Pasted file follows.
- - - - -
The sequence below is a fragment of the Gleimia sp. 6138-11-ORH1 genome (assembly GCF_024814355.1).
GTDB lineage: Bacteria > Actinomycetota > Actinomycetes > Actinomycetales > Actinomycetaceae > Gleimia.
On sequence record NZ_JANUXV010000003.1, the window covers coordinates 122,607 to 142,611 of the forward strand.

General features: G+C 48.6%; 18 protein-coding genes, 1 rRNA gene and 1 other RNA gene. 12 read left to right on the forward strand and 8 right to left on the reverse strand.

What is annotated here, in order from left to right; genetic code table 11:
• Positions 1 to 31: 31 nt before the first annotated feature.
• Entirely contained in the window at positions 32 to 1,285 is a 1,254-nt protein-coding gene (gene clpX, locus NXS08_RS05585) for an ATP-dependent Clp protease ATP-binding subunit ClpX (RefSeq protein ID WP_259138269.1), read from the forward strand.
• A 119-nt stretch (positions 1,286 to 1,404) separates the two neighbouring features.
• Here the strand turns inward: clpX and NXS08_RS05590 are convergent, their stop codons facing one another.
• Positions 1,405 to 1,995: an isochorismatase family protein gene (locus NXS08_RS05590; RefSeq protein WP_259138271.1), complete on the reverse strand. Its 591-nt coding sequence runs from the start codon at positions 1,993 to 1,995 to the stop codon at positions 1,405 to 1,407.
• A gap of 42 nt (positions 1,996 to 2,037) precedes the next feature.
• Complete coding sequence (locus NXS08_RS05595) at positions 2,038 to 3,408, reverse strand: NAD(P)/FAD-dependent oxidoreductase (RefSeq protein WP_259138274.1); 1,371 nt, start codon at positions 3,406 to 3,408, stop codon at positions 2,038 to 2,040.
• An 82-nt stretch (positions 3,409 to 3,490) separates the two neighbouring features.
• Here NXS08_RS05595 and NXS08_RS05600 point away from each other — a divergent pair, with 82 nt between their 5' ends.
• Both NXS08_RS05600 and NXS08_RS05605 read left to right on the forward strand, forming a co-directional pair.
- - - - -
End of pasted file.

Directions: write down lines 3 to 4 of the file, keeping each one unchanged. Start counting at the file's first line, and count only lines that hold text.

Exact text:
On sequence record NZ_JANUXV010000003.1, the window covers coordinates 122,607 to 142,611 of the forward strand.

General features: G+C 48.6%; 18 protein-coding genes, 1 rRNA gene and 1 other RNA gene. 12 read left to right on the forward strand and 8 right to left on the reverse strand.